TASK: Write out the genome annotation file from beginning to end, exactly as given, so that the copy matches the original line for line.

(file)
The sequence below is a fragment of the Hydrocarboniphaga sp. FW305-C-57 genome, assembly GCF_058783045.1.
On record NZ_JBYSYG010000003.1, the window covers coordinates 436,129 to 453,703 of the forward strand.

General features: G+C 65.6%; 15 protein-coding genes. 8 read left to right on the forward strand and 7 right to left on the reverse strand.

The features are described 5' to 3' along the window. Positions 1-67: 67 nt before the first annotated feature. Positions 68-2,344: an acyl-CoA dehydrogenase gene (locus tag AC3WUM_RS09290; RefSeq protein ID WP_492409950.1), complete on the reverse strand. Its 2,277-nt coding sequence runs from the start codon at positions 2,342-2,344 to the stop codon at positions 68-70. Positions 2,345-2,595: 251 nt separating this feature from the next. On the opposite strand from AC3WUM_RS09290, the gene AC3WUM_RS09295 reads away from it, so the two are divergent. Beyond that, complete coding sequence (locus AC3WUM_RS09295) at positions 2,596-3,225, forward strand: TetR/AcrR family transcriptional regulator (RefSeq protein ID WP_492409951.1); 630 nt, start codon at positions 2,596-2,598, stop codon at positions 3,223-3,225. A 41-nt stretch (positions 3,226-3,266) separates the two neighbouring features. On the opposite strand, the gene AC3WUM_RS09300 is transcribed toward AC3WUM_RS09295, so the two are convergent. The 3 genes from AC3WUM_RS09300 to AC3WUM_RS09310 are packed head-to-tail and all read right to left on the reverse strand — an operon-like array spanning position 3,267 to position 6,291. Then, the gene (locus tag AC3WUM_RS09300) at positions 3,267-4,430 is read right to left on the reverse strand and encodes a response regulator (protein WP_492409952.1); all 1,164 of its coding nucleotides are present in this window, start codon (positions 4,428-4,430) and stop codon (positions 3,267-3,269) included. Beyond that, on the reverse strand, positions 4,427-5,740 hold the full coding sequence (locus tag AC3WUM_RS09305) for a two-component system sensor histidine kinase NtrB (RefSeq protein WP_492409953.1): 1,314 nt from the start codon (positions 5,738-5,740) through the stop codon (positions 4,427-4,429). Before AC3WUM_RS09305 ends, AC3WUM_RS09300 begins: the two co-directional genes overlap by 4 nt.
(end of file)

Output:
The sequence below is a fragment of the Hydrocarboniphaga sp. FW305-C-57 genome, assembly GCF_058783045.1.
On record NZ_JBYSYG010000003.1, the window covers coordinates 436,129 to 453,703 of the forward strand.

General features: G+C 65.6%; 15 protein-coding genes. 8 read left to right on the forward strand and 7 right to left on the reverse strand.

The features are described 5' to 3' along the window. Positions 1-67: 67 nt before the first annotated feature. Positions 68-2,344: an acyl-CoA dehydrogenase gene (locus tag AC3WUM_RS09290; RefSeq protein ID WP_492409950.1), complete on the reverse strand. Its 2,277-nt coding sequence runs from the start codon at positions 2,342-2,344 to the stop codon at positions 68-70. Positions 2,345-2,595: 251 nt separating this feature from the next. On the opposite strand from AC3WUM_RS09290, the gene AC3WUM_RS09295 reads away from it, so the two are divergent. Beyond that, complete coding sequence (locus AC3WUM_RS09295) at positions 2,596-3,225, forward strand: TetR/AcrR family transcriptional regulator (RefSeq protein ID WP_492409951.1); 630 nt, start codon at positions 2,596-2,598, stop codon at positions 3,223-3,225. A 41-nt stretch (positions 3,226-3,266) separates the two neighbouring features. On the opposite strand, the gene AC3WUM_RS09300 is transcribed toward AC3WUM_RS09295, so the two are convergent. The 3 genes from AC3WUM_RS09300 to AC3WUM_RS09310 are packed head-to-tail and all read right to left on the reverse strand — an operon-like array spanning position 3,267 to position 6,291. Then, the gene (locus tag AC3WUM_RS09300) at positions 3,267-4,430 is read right to left on the reverse strand and encodes a response regulator (protein WP_492409952.1); all 1,164 of its coding nucleotides are present in this window, start codon (positions 4,428-4,430) and stop codon (positions 3,267-3,269) included. Beyond that, on the reverse strand, positions 4,427-5,740 hold the full coding sequence (locus tag AC3WUM_RS09305) for a two-component system sensor histidine kinase NtrB (RefSeq protein WP_492409953.1): 1,314 nt from the start codon (positions 5,738-5,740) through the stop codon (positions 4,427-4,429). Before AC3WUM_RS09305 ends, AC3WUM_RS09300 begins: the two co-directional genes overlap by 4 nt.